Hello and Welcome back to Benderson’s Blog! This is the final sprint review blog I will have for this semester as our project is coming to a close and so is my college career at Worcester State. This was the 6th sprint that we did for the semester and it was probably the more relaxed one out of all of them. This was because we were basically done with everything that we needed to do for the project and were working on things for the project that weren’t mandatory but would be nice to have. For example, Nick was working on this weight counter for the food pantry that would keep track of their inventory weight for them but it wasn’t required and we didn’t get it done because it was too much work for the end of the semester but it was fine. For the rest of the group, Andy was still finishing up the Foodkeeper API, making sure it was running correctly and there were no errors. Johnny, Nate and I were working hard on the power point that we needed to make for our final presentation on what we did the whole semester in our groups. We got up to 31 slides in the end and divided up the power point among the members. We present on May 9th and I’m excited to see how our class takes our project, it has been a long time coming for everyone to see what we have been up to.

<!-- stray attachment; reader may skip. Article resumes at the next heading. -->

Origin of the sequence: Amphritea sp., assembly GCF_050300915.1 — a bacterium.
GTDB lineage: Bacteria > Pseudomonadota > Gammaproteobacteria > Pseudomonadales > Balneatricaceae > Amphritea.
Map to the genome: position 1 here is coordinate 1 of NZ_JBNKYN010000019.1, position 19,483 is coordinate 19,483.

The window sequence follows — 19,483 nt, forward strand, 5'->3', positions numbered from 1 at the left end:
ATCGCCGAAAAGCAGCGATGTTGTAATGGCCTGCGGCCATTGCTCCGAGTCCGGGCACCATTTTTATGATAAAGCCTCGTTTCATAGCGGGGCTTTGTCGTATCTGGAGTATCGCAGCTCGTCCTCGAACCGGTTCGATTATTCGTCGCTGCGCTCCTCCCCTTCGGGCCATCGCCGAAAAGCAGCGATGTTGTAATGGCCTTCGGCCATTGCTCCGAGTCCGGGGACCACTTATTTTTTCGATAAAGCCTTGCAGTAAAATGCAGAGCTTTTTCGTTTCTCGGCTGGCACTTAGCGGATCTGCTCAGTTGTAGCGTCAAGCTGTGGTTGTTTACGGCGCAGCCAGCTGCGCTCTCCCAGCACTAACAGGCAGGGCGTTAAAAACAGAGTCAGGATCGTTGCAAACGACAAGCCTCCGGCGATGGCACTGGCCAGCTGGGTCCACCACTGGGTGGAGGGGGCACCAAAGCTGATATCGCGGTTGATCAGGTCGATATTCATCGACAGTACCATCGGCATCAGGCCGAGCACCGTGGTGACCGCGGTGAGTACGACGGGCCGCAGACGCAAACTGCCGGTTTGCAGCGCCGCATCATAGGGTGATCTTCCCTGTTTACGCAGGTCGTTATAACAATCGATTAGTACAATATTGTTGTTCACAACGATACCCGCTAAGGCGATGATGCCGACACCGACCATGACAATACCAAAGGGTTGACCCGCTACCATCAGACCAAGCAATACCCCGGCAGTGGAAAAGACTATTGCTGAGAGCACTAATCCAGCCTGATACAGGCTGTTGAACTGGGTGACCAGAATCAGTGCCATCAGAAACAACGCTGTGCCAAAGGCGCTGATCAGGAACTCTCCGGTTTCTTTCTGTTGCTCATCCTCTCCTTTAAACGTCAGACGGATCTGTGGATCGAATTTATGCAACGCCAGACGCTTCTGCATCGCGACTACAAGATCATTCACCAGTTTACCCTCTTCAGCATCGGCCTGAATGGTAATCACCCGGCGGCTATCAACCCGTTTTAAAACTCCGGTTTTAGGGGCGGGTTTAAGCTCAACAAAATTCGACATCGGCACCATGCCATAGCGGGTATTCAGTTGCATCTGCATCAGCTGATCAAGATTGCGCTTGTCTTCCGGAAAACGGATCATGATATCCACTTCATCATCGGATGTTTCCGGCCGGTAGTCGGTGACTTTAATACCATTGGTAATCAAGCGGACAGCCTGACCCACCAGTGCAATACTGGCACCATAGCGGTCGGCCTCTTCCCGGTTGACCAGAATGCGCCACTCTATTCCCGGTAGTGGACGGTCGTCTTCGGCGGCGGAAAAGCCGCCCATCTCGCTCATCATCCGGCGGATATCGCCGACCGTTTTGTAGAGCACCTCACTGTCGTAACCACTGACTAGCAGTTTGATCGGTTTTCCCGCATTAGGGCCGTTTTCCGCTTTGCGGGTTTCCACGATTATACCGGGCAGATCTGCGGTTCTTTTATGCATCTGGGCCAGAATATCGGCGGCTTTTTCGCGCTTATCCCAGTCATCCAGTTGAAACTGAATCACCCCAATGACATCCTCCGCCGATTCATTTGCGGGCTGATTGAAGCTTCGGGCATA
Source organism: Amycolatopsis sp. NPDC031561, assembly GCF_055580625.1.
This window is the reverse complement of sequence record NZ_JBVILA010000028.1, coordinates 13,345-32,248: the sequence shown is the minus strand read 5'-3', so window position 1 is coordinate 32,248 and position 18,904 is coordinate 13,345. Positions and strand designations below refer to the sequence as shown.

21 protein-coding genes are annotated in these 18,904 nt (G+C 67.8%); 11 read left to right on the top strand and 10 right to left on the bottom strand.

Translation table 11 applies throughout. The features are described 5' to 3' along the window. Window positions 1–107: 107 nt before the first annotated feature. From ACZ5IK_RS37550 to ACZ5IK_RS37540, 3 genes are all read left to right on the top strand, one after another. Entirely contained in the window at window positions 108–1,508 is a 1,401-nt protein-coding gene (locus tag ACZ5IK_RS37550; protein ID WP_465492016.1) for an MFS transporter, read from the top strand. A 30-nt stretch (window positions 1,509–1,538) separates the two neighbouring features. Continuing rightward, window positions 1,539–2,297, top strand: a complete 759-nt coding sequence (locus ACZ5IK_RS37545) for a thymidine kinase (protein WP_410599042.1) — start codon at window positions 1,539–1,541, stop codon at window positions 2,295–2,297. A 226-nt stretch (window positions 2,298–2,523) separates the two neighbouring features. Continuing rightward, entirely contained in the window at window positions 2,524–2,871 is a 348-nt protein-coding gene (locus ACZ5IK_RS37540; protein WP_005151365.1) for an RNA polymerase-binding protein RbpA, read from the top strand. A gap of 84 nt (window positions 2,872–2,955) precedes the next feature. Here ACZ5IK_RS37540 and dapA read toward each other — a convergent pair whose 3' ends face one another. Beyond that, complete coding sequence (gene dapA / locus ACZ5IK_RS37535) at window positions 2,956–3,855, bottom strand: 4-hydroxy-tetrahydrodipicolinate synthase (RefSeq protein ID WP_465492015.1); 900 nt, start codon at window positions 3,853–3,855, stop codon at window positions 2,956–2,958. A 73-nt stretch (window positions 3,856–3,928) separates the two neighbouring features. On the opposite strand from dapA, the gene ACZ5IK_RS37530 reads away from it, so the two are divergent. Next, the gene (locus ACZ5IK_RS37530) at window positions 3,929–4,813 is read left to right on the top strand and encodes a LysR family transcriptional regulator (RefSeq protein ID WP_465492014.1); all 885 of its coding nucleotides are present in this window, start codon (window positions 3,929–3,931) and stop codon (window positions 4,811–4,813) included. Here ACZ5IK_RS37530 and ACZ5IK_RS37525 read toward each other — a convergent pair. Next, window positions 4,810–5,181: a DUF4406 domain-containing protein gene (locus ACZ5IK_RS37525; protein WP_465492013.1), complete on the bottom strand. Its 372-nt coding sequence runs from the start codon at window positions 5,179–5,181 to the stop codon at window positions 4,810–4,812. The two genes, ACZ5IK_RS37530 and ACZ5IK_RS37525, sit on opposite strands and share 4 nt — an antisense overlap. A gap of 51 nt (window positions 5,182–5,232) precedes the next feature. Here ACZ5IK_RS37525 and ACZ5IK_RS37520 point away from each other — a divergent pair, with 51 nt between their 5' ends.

Our power point has a wide range of topics covered in it, starting from the beginning with our first meeting with each other and discussing the ideas that we had to proceed with the project. Then we go on to talk about our first meeting with Serena, a worker at the food pantry that got us on the right track on how things should be done for the food pantry intake form and other aspects of the food pantry that we were working on. Then we go on to talk about the different epics, stories and tasks we worked on for the project. Nick is going to talk about all the tasks he added to the intake form, Nate is going to talk about the CSS side of the intake form, Johnny is going to talk about the server/database he made for the information so it can be stored and lastly Andy is going to talk about the Foodkeeper API and how it works as well. Then at the end we have what we struggled with and our sources that we used for the project.